From more about Dave to more about the history of camp money, we’ve (eventually) got you covered.

Please pardon our dust as we get our new site up and running!

Frequently Asked Questions

Curious about something that isn’t covered here? Just ask!

Who designed the notes?

Some of the more artistic notes were designed by artists in the camps like Petr Kien who did the Theresienstadt issues or George A. Teltscher who designed the Camp Hay notes. These are two of the most beautiful of the camp notes. Generally, the better the design the more likely an artist, designer or engraver prepared the notes.

Who was responsible for printing the notes?

It all depends on the country. The US used many private printing companies for the chits used in the camps. The camp could negotiate with the various companies. Some notes were printed by government agencies or relief organizations, and some were actually printed in the camp itself by the occupants.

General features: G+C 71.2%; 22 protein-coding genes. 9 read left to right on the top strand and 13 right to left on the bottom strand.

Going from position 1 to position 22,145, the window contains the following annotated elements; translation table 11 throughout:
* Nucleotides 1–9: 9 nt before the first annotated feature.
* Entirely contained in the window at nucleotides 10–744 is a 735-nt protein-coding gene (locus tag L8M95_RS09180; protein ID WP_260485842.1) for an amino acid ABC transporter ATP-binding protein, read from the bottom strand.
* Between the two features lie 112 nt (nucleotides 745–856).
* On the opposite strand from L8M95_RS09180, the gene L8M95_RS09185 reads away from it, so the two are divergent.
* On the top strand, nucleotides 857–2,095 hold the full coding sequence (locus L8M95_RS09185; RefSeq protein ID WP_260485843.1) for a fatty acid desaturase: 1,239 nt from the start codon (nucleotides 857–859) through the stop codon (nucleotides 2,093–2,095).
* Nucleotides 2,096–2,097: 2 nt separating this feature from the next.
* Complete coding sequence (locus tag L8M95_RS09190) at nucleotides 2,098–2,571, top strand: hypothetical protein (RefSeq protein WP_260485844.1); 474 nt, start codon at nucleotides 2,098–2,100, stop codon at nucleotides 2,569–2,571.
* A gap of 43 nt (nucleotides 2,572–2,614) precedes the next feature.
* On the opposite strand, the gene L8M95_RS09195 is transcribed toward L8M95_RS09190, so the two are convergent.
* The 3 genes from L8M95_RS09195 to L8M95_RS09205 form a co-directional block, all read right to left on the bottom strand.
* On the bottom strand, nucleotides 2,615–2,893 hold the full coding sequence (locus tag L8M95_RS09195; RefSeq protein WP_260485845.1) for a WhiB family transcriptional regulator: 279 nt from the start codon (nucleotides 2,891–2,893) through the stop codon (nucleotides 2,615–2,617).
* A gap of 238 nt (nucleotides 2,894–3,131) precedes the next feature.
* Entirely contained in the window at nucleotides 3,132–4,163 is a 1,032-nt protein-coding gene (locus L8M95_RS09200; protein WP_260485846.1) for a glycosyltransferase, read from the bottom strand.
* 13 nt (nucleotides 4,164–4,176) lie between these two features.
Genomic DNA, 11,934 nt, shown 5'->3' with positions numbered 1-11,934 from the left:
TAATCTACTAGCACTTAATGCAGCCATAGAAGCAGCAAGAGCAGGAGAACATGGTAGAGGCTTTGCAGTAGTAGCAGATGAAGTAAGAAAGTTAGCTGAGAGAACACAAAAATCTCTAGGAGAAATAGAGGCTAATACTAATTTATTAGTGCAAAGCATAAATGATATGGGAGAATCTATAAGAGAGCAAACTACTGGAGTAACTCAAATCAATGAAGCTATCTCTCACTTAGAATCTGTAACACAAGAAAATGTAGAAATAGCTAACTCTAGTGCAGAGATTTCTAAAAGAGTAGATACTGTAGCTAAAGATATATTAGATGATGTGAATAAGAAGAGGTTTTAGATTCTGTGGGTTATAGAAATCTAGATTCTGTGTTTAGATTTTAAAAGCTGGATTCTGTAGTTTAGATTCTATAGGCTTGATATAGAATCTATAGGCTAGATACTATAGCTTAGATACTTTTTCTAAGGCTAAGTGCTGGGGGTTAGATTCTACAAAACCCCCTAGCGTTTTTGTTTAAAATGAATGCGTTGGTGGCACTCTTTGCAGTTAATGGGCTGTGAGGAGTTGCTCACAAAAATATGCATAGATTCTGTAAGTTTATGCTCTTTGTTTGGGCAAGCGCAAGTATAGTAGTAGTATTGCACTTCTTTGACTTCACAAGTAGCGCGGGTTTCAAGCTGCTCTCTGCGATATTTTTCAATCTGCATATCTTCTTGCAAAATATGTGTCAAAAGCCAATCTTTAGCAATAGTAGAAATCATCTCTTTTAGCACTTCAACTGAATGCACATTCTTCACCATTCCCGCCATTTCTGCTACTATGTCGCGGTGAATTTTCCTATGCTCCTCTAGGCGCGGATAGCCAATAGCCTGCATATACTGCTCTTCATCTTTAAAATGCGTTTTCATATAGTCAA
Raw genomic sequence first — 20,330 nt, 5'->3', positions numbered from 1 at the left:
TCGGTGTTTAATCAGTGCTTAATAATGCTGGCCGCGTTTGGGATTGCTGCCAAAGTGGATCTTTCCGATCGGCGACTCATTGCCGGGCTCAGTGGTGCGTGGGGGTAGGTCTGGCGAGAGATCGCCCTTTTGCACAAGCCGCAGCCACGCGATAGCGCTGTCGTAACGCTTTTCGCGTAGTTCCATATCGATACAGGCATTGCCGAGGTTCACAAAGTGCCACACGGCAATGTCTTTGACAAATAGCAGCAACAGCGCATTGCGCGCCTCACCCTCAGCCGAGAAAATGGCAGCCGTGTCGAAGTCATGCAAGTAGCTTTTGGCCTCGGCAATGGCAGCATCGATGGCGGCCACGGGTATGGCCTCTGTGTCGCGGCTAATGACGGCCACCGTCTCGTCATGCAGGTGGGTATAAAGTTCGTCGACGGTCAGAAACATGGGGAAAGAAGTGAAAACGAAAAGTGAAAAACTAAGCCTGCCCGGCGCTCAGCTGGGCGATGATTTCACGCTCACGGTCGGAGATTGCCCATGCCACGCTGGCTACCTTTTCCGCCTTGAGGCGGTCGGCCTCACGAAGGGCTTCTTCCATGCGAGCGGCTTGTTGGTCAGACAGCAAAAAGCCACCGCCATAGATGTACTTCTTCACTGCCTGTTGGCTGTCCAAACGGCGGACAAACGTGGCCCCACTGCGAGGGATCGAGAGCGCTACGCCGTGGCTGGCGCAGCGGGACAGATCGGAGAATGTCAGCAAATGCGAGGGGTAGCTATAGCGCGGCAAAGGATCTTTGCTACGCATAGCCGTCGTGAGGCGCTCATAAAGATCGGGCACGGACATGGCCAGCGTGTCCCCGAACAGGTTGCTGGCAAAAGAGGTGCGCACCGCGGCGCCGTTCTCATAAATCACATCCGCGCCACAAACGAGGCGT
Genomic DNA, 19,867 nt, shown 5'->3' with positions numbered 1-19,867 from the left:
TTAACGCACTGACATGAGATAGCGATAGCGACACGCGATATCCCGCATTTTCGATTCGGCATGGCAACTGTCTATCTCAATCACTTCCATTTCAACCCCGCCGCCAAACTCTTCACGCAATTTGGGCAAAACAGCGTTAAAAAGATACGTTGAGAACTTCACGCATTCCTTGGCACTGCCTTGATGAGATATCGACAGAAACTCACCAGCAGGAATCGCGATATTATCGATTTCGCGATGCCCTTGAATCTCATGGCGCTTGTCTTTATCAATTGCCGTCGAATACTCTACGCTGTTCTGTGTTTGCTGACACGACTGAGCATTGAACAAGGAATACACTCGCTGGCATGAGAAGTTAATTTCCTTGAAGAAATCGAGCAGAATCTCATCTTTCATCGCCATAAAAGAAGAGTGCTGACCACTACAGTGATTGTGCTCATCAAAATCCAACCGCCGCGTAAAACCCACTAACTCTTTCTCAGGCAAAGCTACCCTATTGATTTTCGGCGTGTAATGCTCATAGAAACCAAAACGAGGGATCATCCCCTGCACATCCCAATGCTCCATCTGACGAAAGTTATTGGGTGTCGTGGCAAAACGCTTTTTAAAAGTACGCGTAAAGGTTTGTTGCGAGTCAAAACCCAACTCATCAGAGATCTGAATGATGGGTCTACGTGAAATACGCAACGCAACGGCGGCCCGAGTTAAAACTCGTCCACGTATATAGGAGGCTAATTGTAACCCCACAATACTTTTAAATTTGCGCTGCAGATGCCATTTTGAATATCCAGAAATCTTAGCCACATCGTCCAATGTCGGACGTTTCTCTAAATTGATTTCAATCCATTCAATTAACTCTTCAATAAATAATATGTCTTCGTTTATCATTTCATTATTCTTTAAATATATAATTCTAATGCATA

Why do they give prisoners of war money?

In the allied camps there were many items that they could buy with the money such as candy, cigarettes, stationery, toothpaste, beer, watches and many other personal items. In the axis camps there was little for the POWs to buy. Most report using the money in card games like poker chips.

Is any of the camp money on the site for sale?

No, the camp money on the site is not available at this time.

How do you find camp money to collect?

Some of the camp money has come from survivors or the family of survivors of the camp. Coin and paper money dealers at shows will occasionally have some for sale. Auctions are now the best way to look for camp money, particularly those in Europe.